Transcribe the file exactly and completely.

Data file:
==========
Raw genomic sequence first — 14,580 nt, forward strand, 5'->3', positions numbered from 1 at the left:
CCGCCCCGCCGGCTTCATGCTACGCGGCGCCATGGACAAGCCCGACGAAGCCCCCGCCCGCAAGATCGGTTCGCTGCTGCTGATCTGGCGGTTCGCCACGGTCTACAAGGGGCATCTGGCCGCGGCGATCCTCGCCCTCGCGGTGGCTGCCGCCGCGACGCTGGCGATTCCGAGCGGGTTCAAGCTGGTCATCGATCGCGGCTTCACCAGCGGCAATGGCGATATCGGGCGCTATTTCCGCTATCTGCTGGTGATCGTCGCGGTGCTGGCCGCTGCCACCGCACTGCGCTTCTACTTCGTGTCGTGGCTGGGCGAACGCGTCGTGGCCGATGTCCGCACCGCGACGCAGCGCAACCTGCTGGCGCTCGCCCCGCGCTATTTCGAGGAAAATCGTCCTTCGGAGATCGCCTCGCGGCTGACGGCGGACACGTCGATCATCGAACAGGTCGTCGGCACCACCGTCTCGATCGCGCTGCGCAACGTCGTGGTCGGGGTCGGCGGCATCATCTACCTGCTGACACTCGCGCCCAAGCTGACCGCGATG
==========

Raw genomic sequence first — 14,580 nt, forward strand, 5'->3', positions numbered from 1 at the left:
CCGCCCCGCCGGCTTCATGCTACGCGGCGCCATGGACAAGCCCGACGAAGCCCCCGCCCGCAAGATCGGTTCGCTGCTGCTGATCTGGCGGTTCGCCACGGTCTACAAGGGGCATCTGGCCGCGGCGATCCTCGCCCTCGCGGTGGCTGCCGCCGCGACGCTGGCGATTCCGAGCGGGTTCAAGCTGGTCATCGATCGCGGCTTCACCAGCGGCAATGGCGATATCGGGCGCTATTTCCGCTATCTGCTGGTGATCGTCGCGGTGCTGGCCGCTGCCACCGCACTGCGCTTCTACTTCGTGTCGTGGCTGGGCGAACGCGTCGTGGCCGATGTCCGCACCGCGACGCAGCGCAACCTGCTGGCGCTCGCCCCGCGCTATTTCGAGGAAAATCGTCCTTCGGAGATCGCCTCGCGGCTGACGGCGGACACGTCGATCATCGAACAGGTCGTCGGCACCACCGTCTCGATCGCGCTGCGCAACGTCGTGGTCGGGGTCGGCGGCATCATCTACCTGCTGACACTCGCGCCCAAGCTGACCGCGATG